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Category — Film and Politics

Michael Moore may upset financiers with Capitalism: A Love Story

American documentary filmmaker Michael Moore is now taking on the mighty wall street in his film Capitalism: A Love Story. Reports claim that Moore is afraid the critique will not go down well with financiers and he will be forced to fund his future projects independently.

Click here to read what he had to say.

September 7, 2009   1 Comment  

Understanding the Making of Nalla Thambi (1949) and the Production Conventions of Tamil Cinema During 1940s I

I have been planning to document the experiences and encounters of Tamil film artists who worked during 1940s-1960s, but with limited success as many old living artists are difficult to trace to begin with and meet their natural ends of their lives by the time we are able to locate them. I was lucky to meet two important living sources recently, Mr S S Rajendran and Mr Subbu Arumugam and succeeded in documenting their experiences and encounters in Tamil cinema and politics during 1940s-1960s. I hope to post the audio files of the sessions with the two in the days to come. But here is what transpired [Read more →]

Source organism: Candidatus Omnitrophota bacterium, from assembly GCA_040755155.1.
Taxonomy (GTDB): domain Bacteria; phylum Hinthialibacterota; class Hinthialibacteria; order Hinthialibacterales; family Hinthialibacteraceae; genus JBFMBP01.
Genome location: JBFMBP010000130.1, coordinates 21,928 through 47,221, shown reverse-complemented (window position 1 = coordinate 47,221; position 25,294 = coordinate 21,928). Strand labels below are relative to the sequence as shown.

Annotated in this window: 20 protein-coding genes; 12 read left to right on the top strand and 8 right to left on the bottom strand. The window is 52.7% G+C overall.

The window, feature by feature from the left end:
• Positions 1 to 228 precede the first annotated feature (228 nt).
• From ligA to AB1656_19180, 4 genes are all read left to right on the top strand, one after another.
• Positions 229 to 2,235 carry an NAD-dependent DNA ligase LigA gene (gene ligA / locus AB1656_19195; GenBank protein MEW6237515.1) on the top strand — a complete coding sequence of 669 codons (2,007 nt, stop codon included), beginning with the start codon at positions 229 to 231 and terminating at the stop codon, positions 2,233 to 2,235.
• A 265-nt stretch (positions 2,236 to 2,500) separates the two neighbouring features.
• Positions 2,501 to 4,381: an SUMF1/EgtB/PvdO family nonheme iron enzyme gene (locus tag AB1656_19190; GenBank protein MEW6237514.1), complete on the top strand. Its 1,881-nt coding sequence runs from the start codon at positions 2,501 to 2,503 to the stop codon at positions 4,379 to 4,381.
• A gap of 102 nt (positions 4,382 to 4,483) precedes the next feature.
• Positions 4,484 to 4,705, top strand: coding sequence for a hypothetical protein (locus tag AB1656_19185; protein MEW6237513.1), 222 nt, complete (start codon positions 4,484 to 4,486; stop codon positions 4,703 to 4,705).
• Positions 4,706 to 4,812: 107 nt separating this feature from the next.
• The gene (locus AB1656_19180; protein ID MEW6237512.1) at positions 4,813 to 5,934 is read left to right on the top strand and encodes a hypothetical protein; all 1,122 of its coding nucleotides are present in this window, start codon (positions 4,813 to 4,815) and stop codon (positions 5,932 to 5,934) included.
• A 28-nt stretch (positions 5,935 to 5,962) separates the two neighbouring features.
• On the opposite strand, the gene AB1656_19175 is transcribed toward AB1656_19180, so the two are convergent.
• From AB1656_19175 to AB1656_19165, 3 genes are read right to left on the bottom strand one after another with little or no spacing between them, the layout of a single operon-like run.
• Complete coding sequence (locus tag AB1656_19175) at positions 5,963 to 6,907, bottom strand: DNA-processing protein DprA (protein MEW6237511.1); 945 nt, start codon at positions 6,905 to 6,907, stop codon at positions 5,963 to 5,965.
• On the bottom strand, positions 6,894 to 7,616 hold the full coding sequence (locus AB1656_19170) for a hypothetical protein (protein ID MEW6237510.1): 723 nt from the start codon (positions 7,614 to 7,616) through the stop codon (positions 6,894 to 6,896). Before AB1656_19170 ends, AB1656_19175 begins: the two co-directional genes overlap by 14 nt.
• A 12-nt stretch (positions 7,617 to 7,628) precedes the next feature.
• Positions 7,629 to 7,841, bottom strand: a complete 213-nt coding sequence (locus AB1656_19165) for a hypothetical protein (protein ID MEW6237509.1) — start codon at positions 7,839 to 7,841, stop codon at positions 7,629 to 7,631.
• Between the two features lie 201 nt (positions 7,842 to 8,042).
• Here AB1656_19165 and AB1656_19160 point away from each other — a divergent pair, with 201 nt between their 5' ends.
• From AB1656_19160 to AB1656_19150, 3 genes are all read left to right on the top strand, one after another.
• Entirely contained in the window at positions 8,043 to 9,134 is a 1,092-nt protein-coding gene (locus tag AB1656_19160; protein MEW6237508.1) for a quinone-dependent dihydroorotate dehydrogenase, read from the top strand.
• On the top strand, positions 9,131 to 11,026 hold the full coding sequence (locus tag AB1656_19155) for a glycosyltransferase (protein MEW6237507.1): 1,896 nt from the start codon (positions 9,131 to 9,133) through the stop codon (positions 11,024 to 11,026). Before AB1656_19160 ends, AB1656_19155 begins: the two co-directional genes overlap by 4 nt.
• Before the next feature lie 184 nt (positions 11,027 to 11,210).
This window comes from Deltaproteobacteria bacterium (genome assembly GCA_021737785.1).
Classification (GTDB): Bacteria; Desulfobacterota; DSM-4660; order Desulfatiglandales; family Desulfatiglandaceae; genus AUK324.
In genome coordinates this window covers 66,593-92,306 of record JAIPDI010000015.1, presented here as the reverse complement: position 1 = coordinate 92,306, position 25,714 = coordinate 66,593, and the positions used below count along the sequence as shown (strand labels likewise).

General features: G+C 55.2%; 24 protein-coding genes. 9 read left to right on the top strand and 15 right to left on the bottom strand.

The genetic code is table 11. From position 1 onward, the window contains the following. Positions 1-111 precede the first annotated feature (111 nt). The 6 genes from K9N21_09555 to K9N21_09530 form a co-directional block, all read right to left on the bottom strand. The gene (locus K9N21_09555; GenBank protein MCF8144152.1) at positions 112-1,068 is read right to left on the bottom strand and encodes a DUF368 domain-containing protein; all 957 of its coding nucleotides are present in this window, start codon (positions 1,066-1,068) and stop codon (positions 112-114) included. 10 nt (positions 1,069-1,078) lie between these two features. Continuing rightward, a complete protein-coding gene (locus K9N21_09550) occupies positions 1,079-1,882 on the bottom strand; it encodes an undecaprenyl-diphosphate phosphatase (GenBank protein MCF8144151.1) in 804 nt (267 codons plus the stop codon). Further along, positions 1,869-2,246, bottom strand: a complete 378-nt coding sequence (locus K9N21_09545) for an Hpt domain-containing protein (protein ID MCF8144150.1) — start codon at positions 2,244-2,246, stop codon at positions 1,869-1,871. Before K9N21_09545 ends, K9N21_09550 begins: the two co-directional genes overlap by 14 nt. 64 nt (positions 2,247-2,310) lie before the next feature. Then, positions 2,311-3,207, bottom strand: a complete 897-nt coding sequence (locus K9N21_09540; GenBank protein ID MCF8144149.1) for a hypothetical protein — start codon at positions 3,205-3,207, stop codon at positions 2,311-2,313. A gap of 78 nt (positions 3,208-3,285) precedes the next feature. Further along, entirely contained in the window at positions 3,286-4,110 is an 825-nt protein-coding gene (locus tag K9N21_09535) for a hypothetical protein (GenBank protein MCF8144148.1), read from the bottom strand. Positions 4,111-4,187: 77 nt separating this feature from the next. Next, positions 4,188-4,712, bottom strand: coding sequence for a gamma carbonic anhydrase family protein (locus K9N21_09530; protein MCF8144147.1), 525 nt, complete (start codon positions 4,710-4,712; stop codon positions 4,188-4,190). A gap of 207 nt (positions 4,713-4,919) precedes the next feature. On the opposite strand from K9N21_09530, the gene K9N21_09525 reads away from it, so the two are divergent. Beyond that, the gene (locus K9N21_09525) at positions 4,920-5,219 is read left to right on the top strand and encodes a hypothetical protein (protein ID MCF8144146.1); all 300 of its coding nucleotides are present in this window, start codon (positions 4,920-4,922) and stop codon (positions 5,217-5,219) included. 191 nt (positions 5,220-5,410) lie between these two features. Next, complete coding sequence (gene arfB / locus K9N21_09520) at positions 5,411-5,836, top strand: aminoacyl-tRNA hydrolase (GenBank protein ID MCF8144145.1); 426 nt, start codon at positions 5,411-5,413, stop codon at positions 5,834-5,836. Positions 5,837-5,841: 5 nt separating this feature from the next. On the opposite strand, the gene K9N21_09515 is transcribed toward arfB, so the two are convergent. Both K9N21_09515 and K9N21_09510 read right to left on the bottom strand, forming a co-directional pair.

September 6, 2009   4 Comments  

Remembering Theena Muna Kana,N.S.Krishnan and the Camouflaged Narrative Devices of Tamil Political Cinema

Nagercoil Sudalaimuthu Krishnan, popularly known as NSK/Kalaivanar,iNSK2 who died on this day in 1957, remains unrivalled for his stellar ideological contributions to Tamil cinema in general and Tamil political cinema in particular through his multifaceted roles as comedian, singer, director and producer. He started his theatre career in 1924 and film career in 1936 with his role in Menaka. Born in a oral society such as ours, he cleverly chose what suited him and his audience and avoided comedy genres such as slapstick, screwball, mime etc., His comedy roles were imbued with a vision of social and political transformation even as they [Read more →]

August 30, 2009   4 Comments  

When directors attack critics